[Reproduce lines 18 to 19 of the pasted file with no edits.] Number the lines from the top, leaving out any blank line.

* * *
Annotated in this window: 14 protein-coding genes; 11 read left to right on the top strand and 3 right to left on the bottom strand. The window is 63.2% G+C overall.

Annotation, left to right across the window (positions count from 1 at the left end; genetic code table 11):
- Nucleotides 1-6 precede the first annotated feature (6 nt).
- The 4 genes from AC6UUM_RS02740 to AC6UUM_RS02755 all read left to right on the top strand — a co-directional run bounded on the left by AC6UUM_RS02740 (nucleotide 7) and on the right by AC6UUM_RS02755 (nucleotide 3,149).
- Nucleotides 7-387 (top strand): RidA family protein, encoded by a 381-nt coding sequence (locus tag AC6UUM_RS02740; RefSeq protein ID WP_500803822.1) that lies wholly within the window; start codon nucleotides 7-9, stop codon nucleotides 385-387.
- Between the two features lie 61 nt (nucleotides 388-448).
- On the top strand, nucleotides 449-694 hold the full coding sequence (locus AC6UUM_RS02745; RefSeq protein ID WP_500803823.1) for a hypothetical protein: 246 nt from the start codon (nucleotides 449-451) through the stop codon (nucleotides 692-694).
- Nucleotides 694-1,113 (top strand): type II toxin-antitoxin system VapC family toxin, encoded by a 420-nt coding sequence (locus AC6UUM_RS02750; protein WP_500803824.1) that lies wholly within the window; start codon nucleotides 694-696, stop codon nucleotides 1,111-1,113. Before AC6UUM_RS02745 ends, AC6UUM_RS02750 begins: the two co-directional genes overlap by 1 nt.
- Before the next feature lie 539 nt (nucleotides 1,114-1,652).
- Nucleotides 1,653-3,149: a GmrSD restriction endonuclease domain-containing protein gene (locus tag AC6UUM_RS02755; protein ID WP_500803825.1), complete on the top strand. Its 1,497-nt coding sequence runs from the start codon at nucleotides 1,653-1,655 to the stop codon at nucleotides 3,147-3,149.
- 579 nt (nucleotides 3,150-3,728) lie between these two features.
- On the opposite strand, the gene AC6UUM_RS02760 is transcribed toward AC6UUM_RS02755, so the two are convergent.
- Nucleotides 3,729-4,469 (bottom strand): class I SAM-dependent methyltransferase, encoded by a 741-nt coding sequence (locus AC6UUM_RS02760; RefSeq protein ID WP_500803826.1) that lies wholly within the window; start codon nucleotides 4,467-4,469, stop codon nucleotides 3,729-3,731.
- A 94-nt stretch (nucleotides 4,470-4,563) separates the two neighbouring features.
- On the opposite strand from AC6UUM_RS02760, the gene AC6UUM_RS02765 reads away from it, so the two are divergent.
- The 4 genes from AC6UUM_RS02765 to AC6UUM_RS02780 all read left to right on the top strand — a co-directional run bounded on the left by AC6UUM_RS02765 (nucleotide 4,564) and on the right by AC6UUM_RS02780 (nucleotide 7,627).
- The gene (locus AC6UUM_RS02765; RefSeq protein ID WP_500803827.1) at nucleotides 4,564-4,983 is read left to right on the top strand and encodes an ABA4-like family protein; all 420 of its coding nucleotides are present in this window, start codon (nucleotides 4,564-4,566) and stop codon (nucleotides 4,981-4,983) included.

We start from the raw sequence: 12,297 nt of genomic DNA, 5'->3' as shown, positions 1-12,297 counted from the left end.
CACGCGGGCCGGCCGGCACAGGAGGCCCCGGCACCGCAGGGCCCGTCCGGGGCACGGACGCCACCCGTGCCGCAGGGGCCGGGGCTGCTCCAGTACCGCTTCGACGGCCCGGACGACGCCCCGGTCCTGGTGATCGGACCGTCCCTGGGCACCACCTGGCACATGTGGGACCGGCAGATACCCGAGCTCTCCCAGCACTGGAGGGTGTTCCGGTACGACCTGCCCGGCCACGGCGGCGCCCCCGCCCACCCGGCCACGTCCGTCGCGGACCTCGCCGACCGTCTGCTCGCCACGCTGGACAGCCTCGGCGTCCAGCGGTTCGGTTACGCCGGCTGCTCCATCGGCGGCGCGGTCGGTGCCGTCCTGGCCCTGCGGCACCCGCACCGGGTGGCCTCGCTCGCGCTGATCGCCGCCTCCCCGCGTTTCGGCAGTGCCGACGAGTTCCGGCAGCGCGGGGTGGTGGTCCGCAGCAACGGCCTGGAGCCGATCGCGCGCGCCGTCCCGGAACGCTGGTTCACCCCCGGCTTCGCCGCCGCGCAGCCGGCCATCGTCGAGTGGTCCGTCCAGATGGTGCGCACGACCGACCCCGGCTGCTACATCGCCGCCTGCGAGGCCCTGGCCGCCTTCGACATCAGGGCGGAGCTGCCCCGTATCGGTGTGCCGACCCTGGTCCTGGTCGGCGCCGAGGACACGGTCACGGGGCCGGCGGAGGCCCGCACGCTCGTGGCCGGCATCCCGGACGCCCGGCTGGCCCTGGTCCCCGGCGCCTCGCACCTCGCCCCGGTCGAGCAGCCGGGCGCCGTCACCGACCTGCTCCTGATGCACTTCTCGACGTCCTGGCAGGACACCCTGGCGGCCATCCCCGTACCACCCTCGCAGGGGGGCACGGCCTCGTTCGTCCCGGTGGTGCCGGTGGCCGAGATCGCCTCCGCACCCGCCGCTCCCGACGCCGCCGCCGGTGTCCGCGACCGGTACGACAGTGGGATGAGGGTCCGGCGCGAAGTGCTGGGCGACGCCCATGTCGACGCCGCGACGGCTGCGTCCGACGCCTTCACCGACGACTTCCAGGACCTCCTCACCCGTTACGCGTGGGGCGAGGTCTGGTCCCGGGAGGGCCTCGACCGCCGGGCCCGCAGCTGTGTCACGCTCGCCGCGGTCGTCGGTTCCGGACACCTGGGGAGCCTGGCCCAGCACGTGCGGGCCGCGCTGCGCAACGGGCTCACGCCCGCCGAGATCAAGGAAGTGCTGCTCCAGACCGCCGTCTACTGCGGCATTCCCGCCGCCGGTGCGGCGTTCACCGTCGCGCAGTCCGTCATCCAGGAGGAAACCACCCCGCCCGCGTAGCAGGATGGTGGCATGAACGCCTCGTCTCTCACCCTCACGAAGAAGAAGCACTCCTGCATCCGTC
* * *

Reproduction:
We start from the raw sequence: 12,297 nt of genomic DNA, 5'->3' as shown, positions 1-12,297 counted from the left end.
CACGCGGGCCGGCCGGCACAGGAGGCCCCGGCACCGCAGGGCCCGTCCGGGGCACGGACGCCACCCGTGCCGCAGGGGCCGGGGCTGCTCCAGTACCGCTTCGACGGCCCGGACGACGCCCCGGTCCTGGTGATCGGACCGTCCCTGGGCACCACCTGGCACATGTGGGACCGGCAGATACCCGAGCTCTCCCAGCACTGGAGGGTGTTCCGGTACGACCTGCCCGGCCACGGCGGCGCCCCCGCCCACCCGGCCACGTCCGTCGCGGACCTCGCCGACCGTCTGCTCGCCACGCTGGACAGCCTCGGCGTCCAGCGGTTCGGTTACGCCGGCTGCTCCATCGGCGGCGCGGTCGGTGCCGTCCTGGCCCTGCGGCACCCGCACCGGGTGGCCTCGCTCGCGCTGATCGCCGCCTCCCCGCGTTTCGGCAGTGCCGACGAGTTCCGGCAGCGCGGGGTGGTGGTCCGCAGCAACGGCCTGGAGCCGATCGCGCGCGCCGTCCCGGAACGCTGGTTCACCCCCGGCTTCGCCGCCGCGCAGCCGGCCATCGTCGAGTGGTCCGTCCAGATGGTGCGCACGACCGACCCCGGCTGCTACATCGCCGCCTGCGAGGCCCTGGCCGCCTTCGACATCAGGGCGGAGCTGCCCCGTATCGGTGTGCCGACCCTGGTCCTGGTCGGCGCCGAGGACACGGTCACGGGGCCGGCGGAGGCCCGCACGCTCGTGGCCGGCATCCCGGACGCCCGGCTGGCCCTGGTCCCCGGCGCCTCGCACCTCGCCCCGGTCGAGCAGCCGGGCGCCGTCACCGACCTGCTCCTGATGCACTTCTCGACGTCCTGGCAGGACACCCTGGCGGCCATCCCCGTACCACCCTCGCAGGGGGGCACGGCCTCGTTCGTCCCGGTGGTGCCGGTGGCCGAGATCGCCTCCGCACCCGCCGCTCCCGACGCCGCCGCCGGTGTCCGCGACCGGTACGACAGTGGGATGAGGGTCCGGCGCGAAGTGCTGGGCGACGCCCATGTCGACGCCGCGACGGCTGCGTCCGACGCCTTCACCGACGACTTCCAGGACCTCCTCACCCGTTACGCGTGGGGCGAGGTCTGGTCCCGGGAGGGCCTCGACCGCCGGGCCCGCAGCTGTGTCACGCTCGCCGCGGTCGTCGGTTCCGGACACCTGGGGAGCCTGGCCCAGCACGTGCGGGCCGCGCTGCGCAACGGGCTCACGCCCGCCGAGATCAAGGAAGTGCTGCTCCAGACCGCCGTCTACTGCGGCATTCCCGCCGCCGGTGCGGCGTTCACCGTCGCGCAGTCCGTCATCCAGGAGGAAACCACCCCGCCCGCGTAGCAGGATGGTGGCATGAACGCCTCGTCTCTCACCCTCACGAAGAAGAAGCACTCCTGCATCCGTC